“I should like to change the name ‘seekers’ to ‘explorers.’ There is a considerable difference there: we do not ‘seek’ the Atlantic we explore it. The whole field of religious exploration has to be explored and has to be described in a language understandable to modern men and women.”~Ole Olden, 1955
When I think about it seeking seems to mean that I’m looking for something, that I haven’t yet encountered what it is I’m searching for, but I’m on my way to encountering it. If I’m seeking Lake Michigan when I find it the search is over, but if I were to explore Lake Michigan the discovery will continue until I want to stop. Exploration is a more difficult path than seeking, because it requires a certain amount of child-like curiosity and a willingness to give up on expectations.
I’ve always been an explorer, and have never been much of a seeker, mostly because I don’t see the point in it. For me seeking means that once I find what I need the journey is over, I can settle down with my new found philosophy and never have to question anything ever again. I can’t accept that. My life is ever moving and ever evolving without an end in sight. Exploration allows me to examine my personal philosophies and see what exactly I believe, and if necessary, remove those aspects of my life that might in some way be harmful to me or to others.
As seasoned explorers we must travel with a compass, for me this compass is contained within the testimonies. They give me a ground with which I can view the new territories that I venture into and help me to figure out what parts of myself I might need to examine. They aren’t so rigid as most religious doctrines that might narrow my vision, but instead represent the fruits of a life focused inward and in the end help me to translate my love into my outer life no matter where I might explore.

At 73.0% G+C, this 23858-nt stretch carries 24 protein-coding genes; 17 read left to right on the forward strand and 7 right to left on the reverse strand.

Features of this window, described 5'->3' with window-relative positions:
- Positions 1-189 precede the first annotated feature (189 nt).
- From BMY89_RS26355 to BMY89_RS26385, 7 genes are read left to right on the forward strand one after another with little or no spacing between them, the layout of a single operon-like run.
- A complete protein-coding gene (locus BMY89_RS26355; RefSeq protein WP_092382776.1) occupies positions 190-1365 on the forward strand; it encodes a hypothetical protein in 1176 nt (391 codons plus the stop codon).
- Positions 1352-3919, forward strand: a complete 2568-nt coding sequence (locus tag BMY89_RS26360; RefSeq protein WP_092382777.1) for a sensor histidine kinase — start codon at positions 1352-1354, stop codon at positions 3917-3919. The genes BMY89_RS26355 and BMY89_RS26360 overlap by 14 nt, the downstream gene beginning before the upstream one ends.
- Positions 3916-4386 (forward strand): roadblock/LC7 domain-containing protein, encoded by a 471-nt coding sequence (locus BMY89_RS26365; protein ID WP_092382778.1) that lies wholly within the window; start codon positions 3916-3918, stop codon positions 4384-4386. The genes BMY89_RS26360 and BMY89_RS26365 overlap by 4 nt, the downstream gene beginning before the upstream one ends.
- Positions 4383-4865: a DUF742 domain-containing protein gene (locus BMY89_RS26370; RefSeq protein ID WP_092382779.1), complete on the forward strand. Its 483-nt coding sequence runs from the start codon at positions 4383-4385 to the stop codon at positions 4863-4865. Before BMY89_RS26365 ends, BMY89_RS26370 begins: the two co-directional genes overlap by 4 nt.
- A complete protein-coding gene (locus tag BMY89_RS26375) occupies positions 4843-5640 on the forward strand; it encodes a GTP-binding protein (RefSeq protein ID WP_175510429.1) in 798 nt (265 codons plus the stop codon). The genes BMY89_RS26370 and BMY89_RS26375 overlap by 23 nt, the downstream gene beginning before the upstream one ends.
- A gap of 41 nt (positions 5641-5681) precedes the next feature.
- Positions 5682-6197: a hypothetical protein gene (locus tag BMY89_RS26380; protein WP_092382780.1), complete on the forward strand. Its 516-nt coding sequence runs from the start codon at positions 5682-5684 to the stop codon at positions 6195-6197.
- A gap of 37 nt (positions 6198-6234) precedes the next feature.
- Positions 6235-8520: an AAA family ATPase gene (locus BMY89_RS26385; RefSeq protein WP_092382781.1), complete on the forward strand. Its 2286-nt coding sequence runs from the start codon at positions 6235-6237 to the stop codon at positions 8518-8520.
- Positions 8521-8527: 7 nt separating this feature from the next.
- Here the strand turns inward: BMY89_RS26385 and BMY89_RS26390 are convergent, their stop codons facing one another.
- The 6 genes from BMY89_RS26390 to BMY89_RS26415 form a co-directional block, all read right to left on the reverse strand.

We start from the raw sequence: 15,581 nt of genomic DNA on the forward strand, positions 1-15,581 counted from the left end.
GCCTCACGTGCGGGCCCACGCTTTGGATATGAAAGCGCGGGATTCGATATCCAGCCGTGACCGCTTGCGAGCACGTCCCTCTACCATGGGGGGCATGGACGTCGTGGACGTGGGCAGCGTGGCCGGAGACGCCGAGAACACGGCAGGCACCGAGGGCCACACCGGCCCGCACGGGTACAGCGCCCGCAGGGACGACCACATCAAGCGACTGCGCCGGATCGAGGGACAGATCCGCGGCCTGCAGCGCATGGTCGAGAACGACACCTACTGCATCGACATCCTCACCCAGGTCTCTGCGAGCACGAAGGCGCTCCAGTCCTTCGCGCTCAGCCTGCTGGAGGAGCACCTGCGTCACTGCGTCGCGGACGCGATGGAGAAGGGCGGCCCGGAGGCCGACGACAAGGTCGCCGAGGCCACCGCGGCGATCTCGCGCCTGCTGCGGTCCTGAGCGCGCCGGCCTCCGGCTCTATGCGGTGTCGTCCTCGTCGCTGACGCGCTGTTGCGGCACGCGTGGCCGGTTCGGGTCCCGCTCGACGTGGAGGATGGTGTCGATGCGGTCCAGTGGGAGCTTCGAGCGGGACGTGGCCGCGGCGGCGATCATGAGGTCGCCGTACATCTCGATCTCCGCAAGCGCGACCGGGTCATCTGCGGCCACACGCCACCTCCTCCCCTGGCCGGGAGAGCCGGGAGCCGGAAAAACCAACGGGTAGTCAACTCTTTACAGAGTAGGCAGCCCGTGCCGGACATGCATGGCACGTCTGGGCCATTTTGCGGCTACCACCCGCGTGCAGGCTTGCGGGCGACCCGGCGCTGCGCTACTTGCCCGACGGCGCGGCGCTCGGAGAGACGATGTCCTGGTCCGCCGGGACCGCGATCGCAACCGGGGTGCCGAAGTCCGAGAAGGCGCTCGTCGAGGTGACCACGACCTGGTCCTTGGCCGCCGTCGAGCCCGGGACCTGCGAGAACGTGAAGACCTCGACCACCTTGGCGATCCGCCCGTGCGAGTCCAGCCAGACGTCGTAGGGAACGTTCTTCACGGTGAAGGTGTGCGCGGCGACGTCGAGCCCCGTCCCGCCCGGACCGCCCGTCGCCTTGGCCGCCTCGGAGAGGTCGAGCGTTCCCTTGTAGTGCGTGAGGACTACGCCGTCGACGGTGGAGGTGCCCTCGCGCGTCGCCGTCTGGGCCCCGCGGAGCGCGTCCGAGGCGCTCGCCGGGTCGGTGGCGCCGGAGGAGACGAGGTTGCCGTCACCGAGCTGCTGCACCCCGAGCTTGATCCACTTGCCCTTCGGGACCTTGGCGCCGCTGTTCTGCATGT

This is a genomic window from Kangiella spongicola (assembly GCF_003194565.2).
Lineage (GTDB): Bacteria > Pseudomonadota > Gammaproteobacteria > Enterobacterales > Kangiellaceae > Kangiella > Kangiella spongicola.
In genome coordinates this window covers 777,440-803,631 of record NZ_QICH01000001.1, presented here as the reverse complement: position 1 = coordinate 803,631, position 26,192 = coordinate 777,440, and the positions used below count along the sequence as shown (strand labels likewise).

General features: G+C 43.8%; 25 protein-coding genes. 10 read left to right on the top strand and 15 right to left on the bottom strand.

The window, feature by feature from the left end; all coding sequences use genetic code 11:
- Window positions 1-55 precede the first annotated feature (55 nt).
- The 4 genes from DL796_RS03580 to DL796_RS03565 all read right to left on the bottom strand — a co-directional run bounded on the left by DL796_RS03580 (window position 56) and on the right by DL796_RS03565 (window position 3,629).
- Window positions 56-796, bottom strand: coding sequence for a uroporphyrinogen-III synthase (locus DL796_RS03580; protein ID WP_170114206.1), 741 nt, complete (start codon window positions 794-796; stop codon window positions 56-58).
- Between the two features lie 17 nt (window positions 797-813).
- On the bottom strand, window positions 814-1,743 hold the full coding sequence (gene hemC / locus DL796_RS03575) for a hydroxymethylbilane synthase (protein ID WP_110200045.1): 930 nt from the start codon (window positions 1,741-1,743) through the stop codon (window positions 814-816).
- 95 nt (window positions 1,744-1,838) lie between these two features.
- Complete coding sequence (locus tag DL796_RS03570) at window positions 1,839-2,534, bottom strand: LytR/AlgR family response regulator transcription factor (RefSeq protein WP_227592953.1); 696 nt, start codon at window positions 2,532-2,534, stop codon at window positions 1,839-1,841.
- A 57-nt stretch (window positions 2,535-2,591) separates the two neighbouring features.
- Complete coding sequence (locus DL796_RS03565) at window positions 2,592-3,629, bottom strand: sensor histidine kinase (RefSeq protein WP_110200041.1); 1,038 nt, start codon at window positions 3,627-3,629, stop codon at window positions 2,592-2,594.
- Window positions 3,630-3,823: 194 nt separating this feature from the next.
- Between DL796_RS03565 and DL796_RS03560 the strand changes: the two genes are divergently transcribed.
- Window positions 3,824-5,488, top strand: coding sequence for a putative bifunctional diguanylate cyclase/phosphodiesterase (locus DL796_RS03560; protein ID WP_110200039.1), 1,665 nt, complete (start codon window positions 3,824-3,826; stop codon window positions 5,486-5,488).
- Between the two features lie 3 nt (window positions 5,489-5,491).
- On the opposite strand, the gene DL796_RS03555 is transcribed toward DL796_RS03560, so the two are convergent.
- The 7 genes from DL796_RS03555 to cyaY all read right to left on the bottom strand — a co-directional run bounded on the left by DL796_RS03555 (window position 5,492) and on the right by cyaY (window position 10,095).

"This compass is contained within the testimonies."
But doesn't limit the available territory, then!
Yes! And Jim, you are so right about not being able to explore something that hasn't been discovered!
Might I also note that explorers go out seeking what they believe must be there, without knowing exactly what they might find. Think of Columbus seeking India, not to mention explorers seeking the southern tip of Africa or the Northwest Passage. They had tools--language and understanding--but no other map. And in that sense they were very much seekers, even though we might not call them that.
I am not sure this analogy works, however. If one is "exploring," those maps are important, but you may have been given the maps by other people. You build on previous knowledge. Without language (maps), you have a blank slate and no language to explain what you are looking FOR, let alone what you find, or, more importantly, What has found YOU. The Northwest Passage didn't seek us and never will.
Take it from a born&bred agnostic who couldn't figure out what was pursuing her. I needed to learn from others, in adulthood, in order to make sense of my experiences--something that people who grew up with church teachings didn't have to learn from scratch. It was only through these maps from others that I learned that something was Seeking (actually, pursuing) me. Only then could I seek God.